Google says, “True journalistic editorials are usually written by the editors of the blog, not by a company. When a company writes a blog post it will almost universally be biased and slanted towards the favor of the company writing the post. True editorials can be like that too but they are written by the editors of the blog and not by the company seeking to publish it’s blog post.”

Also according to Google, something else that could have caused those posts to be considered advertorials is the fact that the company which I paid to write and post the guest blogs on my behalf consistently requires that blogs (Forbes, HuffPost, etc.) keep a link to my site in place in the author bios section of the article.

Here are the facts of how Google currently views this issue:

Editorial is unpaid.

It’s difficult to define but editorial is generally considered to be content that appears in a newspaper, news channel, magazine or website that is considered timely, relevant news. Editorial cannot be paid for and you cannot demand that it be run nor anything about the story or how it’s covered. Companies do not control the final content.

I know many bloggers receive releases from brands and companies. They are hoping that if you find their pitch interesting enough you will write about it. Some will. Some won’t. It’s the same as a newspaper or a magazine. And yes, writers for those publications get paid. But they get paid BY THE PUBLICATION, not by the company.

“Editorials” technically refer to opinion articles in newspapers. Since a vast majority of blogging falls into the “opinion” category, “editorial blog content” has come to mean posts that the blogger has posted out of genuine interest, and unpaid. If you see an awesome pair of shoes and want to share it with your readers by posting on your blog or social media, that is editorial content. If you want to talk about your experience going shopping for the first time, again editorial content.

If you get tipped off that your favorite designer is having a 80% off sale and you want to share that with your readers, that is editorial content.

An advertorial is paid.

Obviously if you are paying for it, you are guaranteed inclusion in the news outlet. Of course, then there is the argument that the “article” now loses credibility as it is biased and contains outright company messaging. But the message is out there and that is important to many brands. Sponsored posts are advertorial too according to Google.

Advertising content is content that you have been paid to produce (i.e you paying Heather). This is usually negotiated in advance. The brand will have certain parameters and goals with it’s post and it will probably have negotiated a package with services:

• Writing a post with specific links (sometimes tracked links)
• Publishing the post on a specified date
• Using specified language from the brand in your post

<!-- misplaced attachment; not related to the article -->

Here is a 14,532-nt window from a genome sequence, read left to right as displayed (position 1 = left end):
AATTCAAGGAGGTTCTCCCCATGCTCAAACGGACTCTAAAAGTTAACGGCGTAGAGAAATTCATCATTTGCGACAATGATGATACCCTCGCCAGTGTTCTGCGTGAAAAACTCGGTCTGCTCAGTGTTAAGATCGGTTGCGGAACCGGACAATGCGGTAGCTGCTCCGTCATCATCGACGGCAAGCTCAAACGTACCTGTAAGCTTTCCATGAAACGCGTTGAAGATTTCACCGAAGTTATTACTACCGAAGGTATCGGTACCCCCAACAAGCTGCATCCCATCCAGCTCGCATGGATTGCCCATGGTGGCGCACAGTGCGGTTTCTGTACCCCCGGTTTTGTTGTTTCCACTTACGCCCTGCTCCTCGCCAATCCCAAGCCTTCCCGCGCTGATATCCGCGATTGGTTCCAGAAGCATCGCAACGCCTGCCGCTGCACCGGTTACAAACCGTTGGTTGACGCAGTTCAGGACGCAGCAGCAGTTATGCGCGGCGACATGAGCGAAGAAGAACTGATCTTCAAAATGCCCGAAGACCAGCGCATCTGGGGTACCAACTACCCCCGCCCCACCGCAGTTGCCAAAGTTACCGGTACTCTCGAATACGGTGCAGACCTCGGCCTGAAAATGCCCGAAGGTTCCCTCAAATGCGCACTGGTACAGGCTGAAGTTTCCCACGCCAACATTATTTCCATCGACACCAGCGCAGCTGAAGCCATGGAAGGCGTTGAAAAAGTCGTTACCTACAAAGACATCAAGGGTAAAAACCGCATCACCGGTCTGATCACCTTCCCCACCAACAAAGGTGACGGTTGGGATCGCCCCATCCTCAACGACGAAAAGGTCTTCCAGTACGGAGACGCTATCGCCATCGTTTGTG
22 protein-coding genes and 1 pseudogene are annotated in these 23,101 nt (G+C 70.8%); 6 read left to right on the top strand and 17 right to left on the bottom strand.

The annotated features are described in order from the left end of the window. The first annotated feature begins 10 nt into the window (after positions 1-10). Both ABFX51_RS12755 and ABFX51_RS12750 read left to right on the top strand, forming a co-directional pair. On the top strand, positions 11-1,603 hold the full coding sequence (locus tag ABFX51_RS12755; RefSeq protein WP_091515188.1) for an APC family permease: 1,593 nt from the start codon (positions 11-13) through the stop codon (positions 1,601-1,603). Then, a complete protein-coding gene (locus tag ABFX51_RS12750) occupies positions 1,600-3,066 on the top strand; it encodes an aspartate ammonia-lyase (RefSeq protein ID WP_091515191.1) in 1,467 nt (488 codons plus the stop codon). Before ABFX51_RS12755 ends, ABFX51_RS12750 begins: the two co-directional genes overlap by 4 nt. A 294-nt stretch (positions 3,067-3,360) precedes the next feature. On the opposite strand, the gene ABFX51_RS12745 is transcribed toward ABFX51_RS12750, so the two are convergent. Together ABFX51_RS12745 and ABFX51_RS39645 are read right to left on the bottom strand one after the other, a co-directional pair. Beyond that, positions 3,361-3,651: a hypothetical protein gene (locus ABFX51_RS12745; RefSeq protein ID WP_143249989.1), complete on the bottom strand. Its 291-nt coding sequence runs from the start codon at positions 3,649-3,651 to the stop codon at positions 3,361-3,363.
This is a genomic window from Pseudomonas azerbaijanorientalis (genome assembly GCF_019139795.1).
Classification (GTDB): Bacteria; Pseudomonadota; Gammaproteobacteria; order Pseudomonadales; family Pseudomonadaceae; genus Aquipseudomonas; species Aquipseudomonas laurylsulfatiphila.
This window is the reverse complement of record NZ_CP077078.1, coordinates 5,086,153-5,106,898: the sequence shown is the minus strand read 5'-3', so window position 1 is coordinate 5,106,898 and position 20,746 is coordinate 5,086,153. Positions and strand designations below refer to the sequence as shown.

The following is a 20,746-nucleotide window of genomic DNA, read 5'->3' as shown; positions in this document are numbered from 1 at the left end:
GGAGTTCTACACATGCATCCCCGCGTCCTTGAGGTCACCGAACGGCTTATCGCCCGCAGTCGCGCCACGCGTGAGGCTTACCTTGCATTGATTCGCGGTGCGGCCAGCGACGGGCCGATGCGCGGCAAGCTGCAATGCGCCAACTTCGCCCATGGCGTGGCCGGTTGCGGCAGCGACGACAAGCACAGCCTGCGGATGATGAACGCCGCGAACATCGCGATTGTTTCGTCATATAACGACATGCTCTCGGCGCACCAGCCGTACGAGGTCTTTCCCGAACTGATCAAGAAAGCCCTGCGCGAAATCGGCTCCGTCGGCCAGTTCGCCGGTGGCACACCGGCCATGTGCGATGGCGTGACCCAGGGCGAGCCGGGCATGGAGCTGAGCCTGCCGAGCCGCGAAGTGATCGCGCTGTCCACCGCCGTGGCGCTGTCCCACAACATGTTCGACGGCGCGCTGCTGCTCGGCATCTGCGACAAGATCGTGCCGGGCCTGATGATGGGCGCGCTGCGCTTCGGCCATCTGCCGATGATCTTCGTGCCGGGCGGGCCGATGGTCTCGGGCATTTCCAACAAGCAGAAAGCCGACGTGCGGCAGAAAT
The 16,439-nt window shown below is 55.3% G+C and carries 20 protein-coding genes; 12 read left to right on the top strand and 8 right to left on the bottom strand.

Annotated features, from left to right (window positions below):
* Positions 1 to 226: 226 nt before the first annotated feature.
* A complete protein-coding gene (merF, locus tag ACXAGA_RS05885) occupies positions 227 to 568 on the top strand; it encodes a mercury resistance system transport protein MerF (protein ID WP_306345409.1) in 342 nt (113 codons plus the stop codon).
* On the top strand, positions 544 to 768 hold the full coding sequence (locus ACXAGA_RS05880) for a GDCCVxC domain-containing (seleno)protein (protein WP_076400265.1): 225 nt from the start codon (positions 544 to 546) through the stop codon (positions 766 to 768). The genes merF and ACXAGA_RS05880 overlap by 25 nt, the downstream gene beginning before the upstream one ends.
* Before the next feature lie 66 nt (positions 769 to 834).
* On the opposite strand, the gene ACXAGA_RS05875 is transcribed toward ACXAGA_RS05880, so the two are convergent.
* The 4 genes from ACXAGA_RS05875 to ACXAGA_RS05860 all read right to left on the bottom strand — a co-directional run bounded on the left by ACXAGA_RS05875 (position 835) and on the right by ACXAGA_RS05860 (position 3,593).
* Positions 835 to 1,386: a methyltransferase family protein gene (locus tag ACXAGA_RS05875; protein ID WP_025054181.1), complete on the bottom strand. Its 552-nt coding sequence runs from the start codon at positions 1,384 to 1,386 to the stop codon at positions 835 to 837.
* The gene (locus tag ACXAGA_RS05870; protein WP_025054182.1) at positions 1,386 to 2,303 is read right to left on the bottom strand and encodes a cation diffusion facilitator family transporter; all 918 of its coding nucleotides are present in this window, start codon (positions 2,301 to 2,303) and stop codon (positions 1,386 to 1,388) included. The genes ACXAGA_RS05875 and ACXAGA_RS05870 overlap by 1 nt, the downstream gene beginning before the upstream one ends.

• Giving the brand final approval for post publishing

The list goes on. If a brand has specific branding to be included in the post, then that is indeed advertising content according to Google.

The bottom line is, Google wants links that are freely given (or at least appear to be freely given) and anything else (to them) smacks of attempted manipulation.
Furthermore, the posts that this company got published for me looked unnatural because each post linked to my site with targeted anchor text. Not only that, but also because of the fact that all of those published posts were done by the same person (company). That in and of itself smells of some sort of “package deal” for money (at least in Google’s eyes anyway).

Although Google has no way of finding out whether a link or post was truly paid for or not their new algorithm update has been created to weed out paid for content that masquerades as ‘real’ content such as advertorials, sponsored content, etc. Google doesn’t know what your intent is. They have no way of knowing that you’re simply submitting guest posts for branding (not to gain ranking power via links). It is easy to misconstrue as an advertorial.

Google is not saying to cease writing guest content on other people’s sites all together. I am not saying that either. In fact, they say that they are not against that and that it could be a good thing to do if done properly. I also say that it could still be a good thing (for now) if done according to Google’s guidelines.

I know that’s a lot of information but based on what I’ve told you do you think it’s possible that Google could be viewing my “guest blogs” as advertorials?

How did the guest posts link to your site? Did they just keep hammering your main target KW or is there a ‘natural’ mix of ‘junk’ links, generic links, direct links, partial kw links, and target kw links? You might be jumping the gun on the advertorial issue. As I can tell from how you pieced together Matt Cutts’ public pronouncements on this, you can already tell that Google has its work cut out in terms of detecting which is paid or not. I am guessing they will be using a contextual approach but this is like using a flamethrower to knock out a few ants inside a building.